Update on the WiG Conference 2020

Dear WiG members, conference panel organizers, and participants,

At a recent leadership meeting attended by the Steering Committee, the presidential team, the conference organizers, and other officers and former officers of the organization, we voted unanimously to hold a virtual conference in fall 2020 in lieu of our traditional in-person conference. Given that many participants travel great distances to attend the conference; that many of our members have pre-existing health conditions or are caregivers for people with pre-existing health conditions; and that many have lost access to conference funding and/or work or attend universities with significant travel restrictions, we believe this to be the only safe and responsible option. Making this difficult decision now will allow us to plan the best conference possible in this format.

We will be reaching out to panel organizers and participants today to ask for their input on if and how they wish to run their sessions online. We will also be exploring options to host a small in-person component of the conference for local attendees in driving distance of Sewanee, if this is determined to be safe and feasible. Once we have received all feedback, we will then begin creating a revised conference schedule. We plan to have all scheduling information available by the end of July with conference registration to open by August 1.

Although conference registration and WiG membership will be required to attend the majority of conference events, the registration fee will be much reduced from previous years and scaled depending on one’s income level in order to encourage as much participation as possible, particularly from those in precarious or underpaid positions. We also plan to allow members to donate conference registration fees to cover the costs for graduate student and contingent faculty participation. More information regarding fees will be available once we have a better sense of how many participants we will have.

To that end, we are asking everyone who is not presenting on or organizing a panel and who does not hold a leadership position in the organization to please fill out this two-question attendance survey that will help us get a rough estimate of participants and thus allow us to determine registration fees. One positive effect of hosting the conference virtually is that many members who were previously not planning on attending due to cost of travel or prevalence of fall conferences may be able to join us. We welcome all to attend!

If you have questions or concerns, please do not hesitate to reach out.

Sincerely,

The Ad Hoc Virtual Conference Committee

Liesl Allingham, Regine Schwarzmeier, Maria Stehle, Faye Stewart, Helga Thorson, Didem Uca

Feminist German Studies: Co-Editor Allie Hill’s term renewed

We are writing to share the wonderful news that Allie Hill (University of Portland) has agreed to renew her term as editor of Feminist German Studies for another three years. Allie’s initial term as co-editor of Feminist German Studies (2018-2020), first together with Waltraud Maierhofer and now with Hester Baer, has led to several exciting initiatives, including a name change from Women in German Yearbook to Feminist German Studies in 2018 to the journal’s newest initiative of offering two issues per year starting in 2020.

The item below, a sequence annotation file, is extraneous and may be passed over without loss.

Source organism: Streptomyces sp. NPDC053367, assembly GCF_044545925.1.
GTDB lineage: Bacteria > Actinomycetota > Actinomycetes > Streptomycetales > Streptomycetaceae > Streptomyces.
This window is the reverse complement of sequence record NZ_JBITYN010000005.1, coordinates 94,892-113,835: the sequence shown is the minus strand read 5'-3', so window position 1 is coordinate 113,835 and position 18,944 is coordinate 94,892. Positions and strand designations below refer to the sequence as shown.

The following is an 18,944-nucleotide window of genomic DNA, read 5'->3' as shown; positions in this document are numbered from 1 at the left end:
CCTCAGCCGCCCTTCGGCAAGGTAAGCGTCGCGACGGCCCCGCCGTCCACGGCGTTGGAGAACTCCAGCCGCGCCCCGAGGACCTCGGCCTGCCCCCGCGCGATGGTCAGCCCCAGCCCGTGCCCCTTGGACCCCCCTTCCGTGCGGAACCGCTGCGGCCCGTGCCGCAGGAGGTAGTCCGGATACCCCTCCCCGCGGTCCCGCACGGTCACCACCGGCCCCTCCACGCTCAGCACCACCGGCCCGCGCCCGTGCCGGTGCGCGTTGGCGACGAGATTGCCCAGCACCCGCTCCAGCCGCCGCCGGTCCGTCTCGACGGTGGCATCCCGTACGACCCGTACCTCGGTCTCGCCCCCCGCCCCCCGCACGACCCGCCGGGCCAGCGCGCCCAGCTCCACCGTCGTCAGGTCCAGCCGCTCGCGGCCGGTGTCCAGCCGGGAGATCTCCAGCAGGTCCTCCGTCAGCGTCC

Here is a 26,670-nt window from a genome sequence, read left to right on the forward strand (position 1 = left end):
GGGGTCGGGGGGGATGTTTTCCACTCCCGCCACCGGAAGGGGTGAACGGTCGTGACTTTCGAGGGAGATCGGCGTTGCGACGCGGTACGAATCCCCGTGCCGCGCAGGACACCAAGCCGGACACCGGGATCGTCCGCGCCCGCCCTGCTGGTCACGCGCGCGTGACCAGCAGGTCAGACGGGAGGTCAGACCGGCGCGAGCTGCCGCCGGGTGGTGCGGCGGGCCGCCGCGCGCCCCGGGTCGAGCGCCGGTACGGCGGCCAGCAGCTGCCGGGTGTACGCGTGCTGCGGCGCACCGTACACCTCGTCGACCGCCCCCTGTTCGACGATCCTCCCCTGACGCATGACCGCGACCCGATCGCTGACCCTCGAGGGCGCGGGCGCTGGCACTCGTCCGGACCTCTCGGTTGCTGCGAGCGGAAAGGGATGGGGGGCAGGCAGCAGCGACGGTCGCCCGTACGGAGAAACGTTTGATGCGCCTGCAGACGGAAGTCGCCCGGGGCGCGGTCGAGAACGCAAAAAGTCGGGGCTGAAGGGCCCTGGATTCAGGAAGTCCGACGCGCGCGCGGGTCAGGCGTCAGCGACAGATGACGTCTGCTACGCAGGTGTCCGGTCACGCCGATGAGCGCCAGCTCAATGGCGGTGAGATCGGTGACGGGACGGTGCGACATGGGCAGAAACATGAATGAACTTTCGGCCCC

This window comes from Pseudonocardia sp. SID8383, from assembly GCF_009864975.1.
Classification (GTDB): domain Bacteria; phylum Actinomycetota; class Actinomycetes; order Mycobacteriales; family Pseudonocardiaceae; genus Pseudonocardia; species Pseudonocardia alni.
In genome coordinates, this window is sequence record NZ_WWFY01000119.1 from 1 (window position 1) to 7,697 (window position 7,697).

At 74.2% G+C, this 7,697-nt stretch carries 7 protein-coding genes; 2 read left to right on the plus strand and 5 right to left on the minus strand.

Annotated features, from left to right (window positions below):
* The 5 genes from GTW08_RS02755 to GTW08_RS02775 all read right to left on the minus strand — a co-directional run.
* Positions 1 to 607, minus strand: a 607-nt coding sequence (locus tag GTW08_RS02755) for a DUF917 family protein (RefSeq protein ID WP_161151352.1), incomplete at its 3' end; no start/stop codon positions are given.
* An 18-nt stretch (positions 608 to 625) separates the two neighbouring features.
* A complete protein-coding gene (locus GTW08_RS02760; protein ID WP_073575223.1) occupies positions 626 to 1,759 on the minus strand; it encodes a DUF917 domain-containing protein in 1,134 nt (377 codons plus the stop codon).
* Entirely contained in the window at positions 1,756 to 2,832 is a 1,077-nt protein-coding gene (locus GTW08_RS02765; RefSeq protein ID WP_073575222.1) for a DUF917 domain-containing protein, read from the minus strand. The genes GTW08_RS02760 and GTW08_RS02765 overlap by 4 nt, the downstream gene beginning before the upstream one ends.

We are extremely honoured that Allie has agreed to renew her term as the journal’s co-editor for a second and final term (2021-2023) and look forward to seeing the rigorous and innovative feminist scholarship that will emerge in the years ahead.

-The WiG Leadership Team

Call for Proposals: WiG Out Week 2020

Deadline: January 15, 2020

WiG Out Week is an array of WiG-endorsed events happening anywhere and everywhere the week of March 23-28, 2020. Potential ideas include regional symposia, (virtual) lectures, film screenings, book discussions, feminist pedagogy workshops, or local community service or activism initiatives. All events, big and small, are welcome, as long as they are in keeping with the WiG Mission Statement. While we are unable to provide funding, we will promote the events on the website and social media and feature them in a future newsletter. We envision this week as an opportunity to carry on the spirit of WiG throughout the academic year, promote feminist German studies in your communities, and celebrate Women’s History Month.

To submit your event for consideration, please send a brief proposal (~200 words) to the second year Steering Committee members, Didem Uca (duca[at]colgate[.]edu) and Nicole Grewling (ngrewling2[at]washcoll[.]edu), by January 15, 2020. In your proposal, please include a title, date/location, description of the event, names of organizers/participants, and how many WiGgies you hope to have in attendance. All are welcome to submit. Let us know if you have any questions.

We thank you for your time, energy, and commitment to WiG. We look forward to receiving your proposals and WiGging out together next spring!

CfP as shareable Google Doc

Coalition of Women in German Leadership Statement on Halle

In recognition of the intertwined histories and present manifestations of antisemitism, anti-Black racism, xenophobia, heteropatriarchy and white supremacy

and as feminist scholars within German studies committed to intersectional understandings of social justice,